"year's free identity protection"
which is worth er.... nothing atall really!!!
The US arm of insurance giant Aviva has blamed a computer virus infection for the potential disclosure of sensitive personal information. Aviva (Norwich Union, before a recent rebranding) admitted the breach in a letter to the Attorney General of New Hampshire, one of several states that maintain strict information security …
So somebody finds malware on a PC known for stealing information and for possessing some sophistication for multiple attack vectors and remote controls. Determining what damage has been done is a staggering challenge. I opined on it some in this blog post below:
PC Malware Driven Security Breach Disclosures—A Case of Worms http://www.securitynowblog.com/endpoint_security/pc-malware-costly-security-breach-disclosures
Is that it?
The thing about this type of information. Compared to Card info. is it has a usefulness for a long time.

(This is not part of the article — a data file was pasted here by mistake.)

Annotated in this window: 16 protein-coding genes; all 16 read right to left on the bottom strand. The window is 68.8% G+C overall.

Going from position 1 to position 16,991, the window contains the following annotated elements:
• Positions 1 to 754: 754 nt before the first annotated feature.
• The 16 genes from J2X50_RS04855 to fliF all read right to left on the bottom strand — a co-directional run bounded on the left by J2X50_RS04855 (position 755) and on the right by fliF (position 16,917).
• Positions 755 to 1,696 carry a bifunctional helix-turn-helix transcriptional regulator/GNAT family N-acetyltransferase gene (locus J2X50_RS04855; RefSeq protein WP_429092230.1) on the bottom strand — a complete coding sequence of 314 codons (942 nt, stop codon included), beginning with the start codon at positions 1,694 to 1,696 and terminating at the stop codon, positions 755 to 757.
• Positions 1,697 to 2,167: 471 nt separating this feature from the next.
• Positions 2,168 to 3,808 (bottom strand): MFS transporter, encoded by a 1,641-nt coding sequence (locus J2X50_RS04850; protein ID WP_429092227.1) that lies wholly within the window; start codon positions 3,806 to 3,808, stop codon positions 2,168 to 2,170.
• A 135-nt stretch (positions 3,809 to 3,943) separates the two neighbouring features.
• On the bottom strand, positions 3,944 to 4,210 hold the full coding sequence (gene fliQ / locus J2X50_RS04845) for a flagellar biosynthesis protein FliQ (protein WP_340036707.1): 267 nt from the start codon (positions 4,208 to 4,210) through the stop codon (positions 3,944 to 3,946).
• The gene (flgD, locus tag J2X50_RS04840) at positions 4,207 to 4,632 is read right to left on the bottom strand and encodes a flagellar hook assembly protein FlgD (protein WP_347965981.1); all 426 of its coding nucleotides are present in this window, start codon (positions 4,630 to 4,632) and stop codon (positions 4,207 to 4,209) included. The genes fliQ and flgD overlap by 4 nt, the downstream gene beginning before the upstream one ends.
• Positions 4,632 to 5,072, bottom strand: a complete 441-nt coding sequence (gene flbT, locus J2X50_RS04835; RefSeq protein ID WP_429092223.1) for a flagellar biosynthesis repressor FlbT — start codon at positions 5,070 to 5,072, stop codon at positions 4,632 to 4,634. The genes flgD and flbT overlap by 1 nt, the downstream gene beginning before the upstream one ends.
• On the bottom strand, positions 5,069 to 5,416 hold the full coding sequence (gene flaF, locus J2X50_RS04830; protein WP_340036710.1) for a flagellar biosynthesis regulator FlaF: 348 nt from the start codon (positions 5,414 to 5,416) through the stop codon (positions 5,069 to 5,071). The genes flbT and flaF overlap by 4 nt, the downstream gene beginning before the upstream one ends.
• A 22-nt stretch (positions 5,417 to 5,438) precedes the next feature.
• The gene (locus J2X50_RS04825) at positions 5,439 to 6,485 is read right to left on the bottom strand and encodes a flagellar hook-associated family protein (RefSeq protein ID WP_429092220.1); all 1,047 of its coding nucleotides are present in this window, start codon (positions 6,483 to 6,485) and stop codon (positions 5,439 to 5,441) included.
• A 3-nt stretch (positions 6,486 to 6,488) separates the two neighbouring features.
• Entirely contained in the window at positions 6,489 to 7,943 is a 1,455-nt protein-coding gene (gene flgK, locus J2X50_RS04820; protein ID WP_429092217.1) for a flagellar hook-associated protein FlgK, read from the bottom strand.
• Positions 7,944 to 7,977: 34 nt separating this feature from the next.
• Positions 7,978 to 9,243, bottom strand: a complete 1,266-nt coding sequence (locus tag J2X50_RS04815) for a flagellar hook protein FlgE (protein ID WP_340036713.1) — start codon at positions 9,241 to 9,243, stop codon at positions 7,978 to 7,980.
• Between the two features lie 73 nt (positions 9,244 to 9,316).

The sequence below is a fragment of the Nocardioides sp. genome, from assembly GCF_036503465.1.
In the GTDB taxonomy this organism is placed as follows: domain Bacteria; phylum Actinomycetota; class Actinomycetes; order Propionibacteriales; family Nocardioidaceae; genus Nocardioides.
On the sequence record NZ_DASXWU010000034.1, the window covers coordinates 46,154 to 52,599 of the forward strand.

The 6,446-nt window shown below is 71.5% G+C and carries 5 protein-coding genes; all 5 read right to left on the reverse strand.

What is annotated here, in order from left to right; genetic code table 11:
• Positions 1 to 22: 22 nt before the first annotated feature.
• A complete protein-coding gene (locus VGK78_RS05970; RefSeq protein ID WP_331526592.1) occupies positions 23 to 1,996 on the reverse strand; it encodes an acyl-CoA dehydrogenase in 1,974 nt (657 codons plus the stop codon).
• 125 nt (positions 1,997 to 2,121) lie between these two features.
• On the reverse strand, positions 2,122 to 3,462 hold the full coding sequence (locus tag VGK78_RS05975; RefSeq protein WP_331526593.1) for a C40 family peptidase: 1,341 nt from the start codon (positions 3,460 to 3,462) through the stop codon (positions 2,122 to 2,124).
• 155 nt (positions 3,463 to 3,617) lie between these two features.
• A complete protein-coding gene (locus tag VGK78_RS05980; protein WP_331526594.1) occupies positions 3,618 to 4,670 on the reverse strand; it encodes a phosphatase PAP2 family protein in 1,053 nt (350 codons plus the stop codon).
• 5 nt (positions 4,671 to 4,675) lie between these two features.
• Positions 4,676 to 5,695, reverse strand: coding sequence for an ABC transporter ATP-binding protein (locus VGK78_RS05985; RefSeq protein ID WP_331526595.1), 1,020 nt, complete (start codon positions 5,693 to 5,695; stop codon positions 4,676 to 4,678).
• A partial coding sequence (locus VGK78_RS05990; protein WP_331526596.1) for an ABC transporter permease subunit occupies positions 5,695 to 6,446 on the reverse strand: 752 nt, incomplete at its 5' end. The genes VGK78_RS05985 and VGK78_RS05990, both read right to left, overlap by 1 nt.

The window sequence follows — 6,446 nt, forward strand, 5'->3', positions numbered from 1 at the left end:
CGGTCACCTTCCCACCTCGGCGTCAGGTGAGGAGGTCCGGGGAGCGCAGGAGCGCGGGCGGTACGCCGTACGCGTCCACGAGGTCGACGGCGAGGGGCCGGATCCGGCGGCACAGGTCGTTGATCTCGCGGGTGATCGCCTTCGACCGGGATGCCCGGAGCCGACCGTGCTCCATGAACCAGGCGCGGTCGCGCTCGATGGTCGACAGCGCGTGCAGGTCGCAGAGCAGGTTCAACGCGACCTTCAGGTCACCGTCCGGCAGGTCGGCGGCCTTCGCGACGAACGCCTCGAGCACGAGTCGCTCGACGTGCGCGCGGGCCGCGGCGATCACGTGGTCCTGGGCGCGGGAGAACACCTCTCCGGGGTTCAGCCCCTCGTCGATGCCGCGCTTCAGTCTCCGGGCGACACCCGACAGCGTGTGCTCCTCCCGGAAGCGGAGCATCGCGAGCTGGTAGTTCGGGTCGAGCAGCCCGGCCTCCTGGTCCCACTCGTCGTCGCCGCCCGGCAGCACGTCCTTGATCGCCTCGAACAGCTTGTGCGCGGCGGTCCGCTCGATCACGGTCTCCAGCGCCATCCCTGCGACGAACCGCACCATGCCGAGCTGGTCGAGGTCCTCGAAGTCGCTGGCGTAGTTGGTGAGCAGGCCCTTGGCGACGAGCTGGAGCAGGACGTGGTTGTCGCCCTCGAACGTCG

You name doesnt (really) change
Your DOB doesnt change.
You may move house. But that sort of information can be obtained.
All these infos can be used to perform REAL ID theft.
(I dont class card fraud as ID theft)
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A 'password stealing trojan' would work on external client computers connecting to Aviva's service, but from within Aviva. Sounds like a much more mundane human error data security breach where personal information was unwittingly leaked.
Or even a key-logger device.
A trojan is just not logical here - I don't buy it, and Aviva is being very vague and cagey about the precise nature of the breach.
Paris? Her video is the earliest known data security breach in humankind.
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